Whew! It's 12:16 PM on Sunday, February 3rd, but I'm finished ... finally! It seems the last 15 (#84-99) proved to be the most challenging, possibly because I lost momentum when I caught this flu/cold bug last Wednesday. Thanks to everyone who offered encouragement along the way. I might have given up and dumped the post entirely, but it didn't seem right to dump your comments with it ... so I waited until inspiration hit again and pushed through to the end today.

If you've reached your 100th post at your blog and haven't created your list yet ... consider yourself tagged (or not)! LOL

30 comments:

Sandy C. said...

Wow! I had no idea you were a teacher for so long! I wish I lived closer and I could have you tutor me and my daughter ;)
And yes, hoooray for unplanned babies! My life would never be the same without mine ;)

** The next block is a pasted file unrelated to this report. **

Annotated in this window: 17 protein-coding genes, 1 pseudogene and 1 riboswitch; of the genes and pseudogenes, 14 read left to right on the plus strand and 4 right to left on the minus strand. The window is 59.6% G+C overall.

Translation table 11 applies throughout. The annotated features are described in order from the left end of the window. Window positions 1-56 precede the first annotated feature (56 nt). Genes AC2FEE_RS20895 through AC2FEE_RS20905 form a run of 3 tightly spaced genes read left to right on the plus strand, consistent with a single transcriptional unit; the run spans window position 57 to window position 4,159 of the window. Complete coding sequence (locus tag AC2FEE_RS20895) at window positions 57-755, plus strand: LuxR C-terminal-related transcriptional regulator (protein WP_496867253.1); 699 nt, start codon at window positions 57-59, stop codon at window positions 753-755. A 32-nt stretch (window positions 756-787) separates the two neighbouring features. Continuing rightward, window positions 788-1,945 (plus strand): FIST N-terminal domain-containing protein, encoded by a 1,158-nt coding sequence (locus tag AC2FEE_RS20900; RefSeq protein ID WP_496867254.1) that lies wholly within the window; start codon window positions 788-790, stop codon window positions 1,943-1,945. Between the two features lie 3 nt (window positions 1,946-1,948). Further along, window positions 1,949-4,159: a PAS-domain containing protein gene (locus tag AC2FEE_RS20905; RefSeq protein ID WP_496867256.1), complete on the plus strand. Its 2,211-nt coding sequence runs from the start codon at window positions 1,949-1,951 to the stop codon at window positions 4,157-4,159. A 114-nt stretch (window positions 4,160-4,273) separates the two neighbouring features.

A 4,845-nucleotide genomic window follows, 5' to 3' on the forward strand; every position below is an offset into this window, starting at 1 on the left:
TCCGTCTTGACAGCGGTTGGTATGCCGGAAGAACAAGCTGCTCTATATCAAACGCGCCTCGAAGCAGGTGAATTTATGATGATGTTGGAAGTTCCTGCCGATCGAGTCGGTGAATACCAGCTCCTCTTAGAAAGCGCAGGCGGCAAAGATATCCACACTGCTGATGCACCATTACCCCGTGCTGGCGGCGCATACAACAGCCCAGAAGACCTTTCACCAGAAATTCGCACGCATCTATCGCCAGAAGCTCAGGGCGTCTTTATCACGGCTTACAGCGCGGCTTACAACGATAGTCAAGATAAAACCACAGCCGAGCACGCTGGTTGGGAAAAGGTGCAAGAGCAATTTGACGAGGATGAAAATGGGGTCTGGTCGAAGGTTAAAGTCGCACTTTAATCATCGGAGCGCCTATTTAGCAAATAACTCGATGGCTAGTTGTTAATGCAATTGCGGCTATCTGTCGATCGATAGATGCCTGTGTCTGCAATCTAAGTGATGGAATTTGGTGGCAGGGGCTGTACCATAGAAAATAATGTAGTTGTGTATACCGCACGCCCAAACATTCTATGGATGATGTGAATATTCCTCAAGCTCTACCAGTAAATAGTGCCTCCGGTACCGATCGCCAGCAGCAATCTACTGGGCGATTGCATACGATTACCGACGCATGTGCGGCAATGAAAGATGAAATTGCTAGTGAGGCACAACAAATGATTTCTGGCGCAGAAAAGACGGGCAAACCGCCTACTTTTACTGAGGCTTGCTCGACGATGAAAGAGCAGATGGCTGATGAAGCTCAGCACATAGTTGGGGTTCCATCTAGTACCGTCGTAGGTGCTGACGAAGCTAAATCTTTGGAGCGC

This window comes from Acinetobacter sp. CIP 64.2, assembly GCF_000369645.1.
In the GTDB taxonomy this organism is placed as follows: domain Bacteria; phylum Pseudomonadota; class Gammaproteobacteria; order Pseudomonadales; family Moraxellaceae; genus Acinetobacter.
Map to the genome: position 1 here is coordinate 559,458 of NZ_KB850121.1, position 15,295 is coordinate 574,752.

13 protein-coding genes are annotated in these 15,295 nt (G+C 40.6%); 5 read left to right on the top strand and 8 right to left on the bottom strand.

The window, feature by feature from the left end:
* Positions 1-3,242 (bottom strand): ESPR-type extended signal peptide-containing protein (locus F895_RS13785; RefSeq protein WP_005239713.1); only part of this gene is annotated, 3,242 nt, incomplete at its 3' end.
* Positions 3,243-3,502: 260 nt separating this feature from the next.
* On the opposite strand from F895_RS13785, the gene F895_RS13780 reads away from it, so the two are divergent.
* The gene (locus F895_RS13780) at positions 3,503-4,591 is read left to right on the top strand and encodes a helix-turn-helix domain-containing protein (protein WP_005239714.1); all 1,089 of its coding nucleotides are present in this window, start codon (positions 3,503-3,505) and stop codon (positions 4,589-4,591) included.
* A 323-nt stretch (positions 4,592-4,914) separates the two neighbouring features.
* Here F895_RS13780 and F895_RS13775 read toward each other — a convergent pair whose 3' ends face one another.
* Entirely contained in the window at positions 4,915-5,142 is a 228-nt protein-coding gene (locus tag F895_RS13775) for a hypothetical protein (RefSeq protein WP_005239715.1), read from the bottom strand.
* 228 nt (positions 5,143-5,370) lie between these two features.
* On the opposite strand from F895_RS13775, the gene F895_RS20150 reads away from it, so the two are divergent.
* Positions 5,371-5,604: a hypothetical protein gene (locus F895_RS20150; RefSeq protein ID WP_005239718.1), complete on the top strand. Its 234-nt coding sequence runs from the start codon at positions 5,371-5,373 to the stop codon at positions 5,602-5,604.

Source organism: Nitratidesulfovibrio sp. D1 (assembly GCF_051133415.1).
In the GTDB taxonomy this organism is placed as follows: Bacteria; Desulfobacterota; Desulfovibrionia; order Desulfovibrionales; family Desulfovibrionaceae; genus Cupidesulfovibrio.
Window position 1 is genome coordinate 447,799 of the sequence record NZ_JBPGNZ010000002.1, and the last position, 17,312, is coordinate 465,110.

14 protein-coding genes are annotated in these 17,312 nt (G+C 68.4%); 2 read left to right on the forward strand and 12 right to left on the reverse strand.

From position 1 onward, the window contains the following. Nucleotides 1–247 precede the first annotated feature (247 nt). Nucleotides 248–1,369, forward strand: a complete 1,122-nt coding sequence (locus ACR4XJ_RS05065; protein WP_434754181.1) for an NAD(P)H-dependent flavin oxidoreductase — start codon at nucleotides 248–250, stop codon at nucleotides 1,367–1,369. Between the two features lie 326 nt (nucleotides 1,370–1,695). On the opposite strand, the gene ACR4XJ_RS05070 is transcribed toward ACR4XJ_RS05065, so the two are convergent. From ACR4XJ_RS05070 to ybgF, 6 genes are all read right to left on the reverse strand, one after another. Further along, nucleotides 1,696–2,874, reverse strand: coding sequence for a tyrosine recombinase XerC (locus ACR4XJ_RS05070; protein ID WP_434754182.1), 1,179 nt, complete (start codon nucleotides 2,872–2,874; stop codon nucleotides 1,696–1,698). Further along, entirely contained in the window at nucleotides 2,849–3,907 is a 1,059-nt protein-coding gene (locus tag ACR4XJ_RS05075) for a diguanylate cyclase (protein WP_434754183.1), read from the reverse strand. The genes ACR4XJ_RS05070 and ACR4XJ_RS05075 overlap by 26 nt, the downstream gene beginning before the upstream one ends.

Mary P Jones (MPJ) said...

What fun. I was amazed at the fact that you were done with high school by 16 and teaching at 21. Wow. That seems so young.

Joy Des Jardins said...

You're one pretty amazing person...just these few entries help in piecing together the total picture of you. I'll be watching for the next batch Virginia.

storyteller said...

Sandy – Yup! Sometimes it seems like my spent my whole life in schools … until I retired in 2001 that is :)

MPJ – It WAS young. I started in 6th grade in a self-contained classroom in the Los Angeles City School District. At the age of 12, my students were just 9 years younger than me. I can’t imagine what it might have been like to teach High School back then. When parents asked ME for advice about what to do with their children, I went home and asked MY parents for ideas. It all seemed surreal … especially when they gave me a student teacher the 2nd year I was in the classroom. It’s all pretty strange to reflect on now.

Joy – Hmmm … methinks you might have left this comment as I was posting the next “batch” … taking a quick break from the Djokovic-Tsonga Championship Tennis Match just now. It’s a set apiece so far … an excellent match with both players going for their shots. Very exciting and fun to watch!